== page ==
PLAINVILLE, Conn. — Thursday's excessive heat was a scorcher and more the reason to stay indoors to cool down.
One business in Plainville closed its doors for indoor dining because of the brutal temperatures.
J Timothy's Taverne announced they are closed for indoor dining Thursday and Friday and offering a limited takeout menu only to give their kitchen staff a break from the heat.
"Definitely over 100," said Greg Gardner, owner of J Timothy's Taverne.
That is how hot it gets inside the kitchen at his restaurant.
Customers were met with signs inside and outside of the restaurant, notifying them of their closure for the next two days.
"We're cycling guys in and out every half hour or so they can come out and cool down," added Gardner.
What normally was a busy dining area filled with chatter turned quiet.
Gardner said he never had to do this before and would consider doing it again if another heatwave came.
The restaurant took a big hit from the pandemic where they dealt with a labor shortage, but there were the few cooks who came back to work, staying committed to serving food to the public.
As an act of gratitude, Gardner said they deserve this break.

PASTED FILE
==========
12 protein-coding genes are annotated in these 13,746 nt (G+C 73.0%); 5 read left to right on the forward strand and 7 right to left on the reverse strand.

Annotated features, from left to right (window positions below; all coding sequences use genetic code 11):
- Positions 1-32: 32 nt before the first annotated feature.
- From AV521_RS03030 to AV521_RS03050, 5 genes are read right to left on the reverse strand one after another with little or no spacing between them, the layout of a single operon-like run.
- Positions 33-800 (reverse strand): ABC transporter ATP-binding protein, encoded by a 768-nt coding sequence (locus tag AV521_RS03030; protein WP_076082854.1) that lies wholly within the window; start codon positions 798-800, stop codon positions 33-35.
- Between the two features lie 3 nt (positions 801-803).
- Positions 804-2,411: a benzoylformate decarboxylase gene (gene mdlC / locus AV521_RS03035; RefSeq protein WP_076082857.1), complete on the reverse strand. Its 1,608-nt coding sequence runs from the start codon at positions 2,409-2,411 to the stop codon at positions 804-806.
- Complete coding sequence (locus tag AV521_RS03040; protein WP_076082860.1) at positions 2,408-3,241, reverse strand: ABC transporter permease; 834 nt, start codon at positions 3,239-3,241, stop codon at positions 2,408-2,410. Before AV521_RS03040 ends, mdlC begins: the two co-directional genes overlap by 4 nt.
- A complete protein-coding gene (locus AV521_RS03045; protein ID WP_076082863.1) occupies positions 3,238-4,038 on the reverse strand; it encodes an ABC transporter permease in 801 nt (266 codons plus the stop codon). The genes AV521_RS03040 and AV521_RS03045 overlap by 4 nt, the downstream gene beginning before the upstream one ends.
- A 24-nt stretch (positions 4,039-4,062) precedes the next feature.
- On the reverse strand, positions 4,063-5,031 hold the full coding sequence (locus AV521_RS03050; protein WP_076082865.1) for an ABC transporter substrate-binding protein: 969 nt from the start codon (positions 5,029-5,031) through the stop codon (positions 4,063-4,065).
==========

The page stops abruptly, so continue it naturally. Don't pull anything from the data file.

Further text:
"The guys that have been coming back to work and working with us have been there for us - steady, steady as she goes and we're appreciative of that. It's taking over the guys who have taken care of us," added Gardner.
J Timothy's will be reopening their indoor dining area on Saturday when it is expected to cool up.
Norwich Public Utilities issued a power alert to urge its customers to conserve energy over the next three days as the company expects to see very high demand for electricity.
"If you can set your air conditioner to 72 or 73 degrees, if you have a window unit, don't use it or leave it running if no one is home because that's just a waste. Consider waiting until after 7 o'clock before you use any major appliances," said Chris Riley, spokesperson for Norwich Public Utilities.
Riley added not only will these moves save customers money on their electric bill, but they will reduce the chance of power outages.
"If it's being used a great deal between 4, 5, 6, and 7 o'clock, it's not going to be able to cool off as quickly, so we want to let the equipment rest overnight," added Riley.
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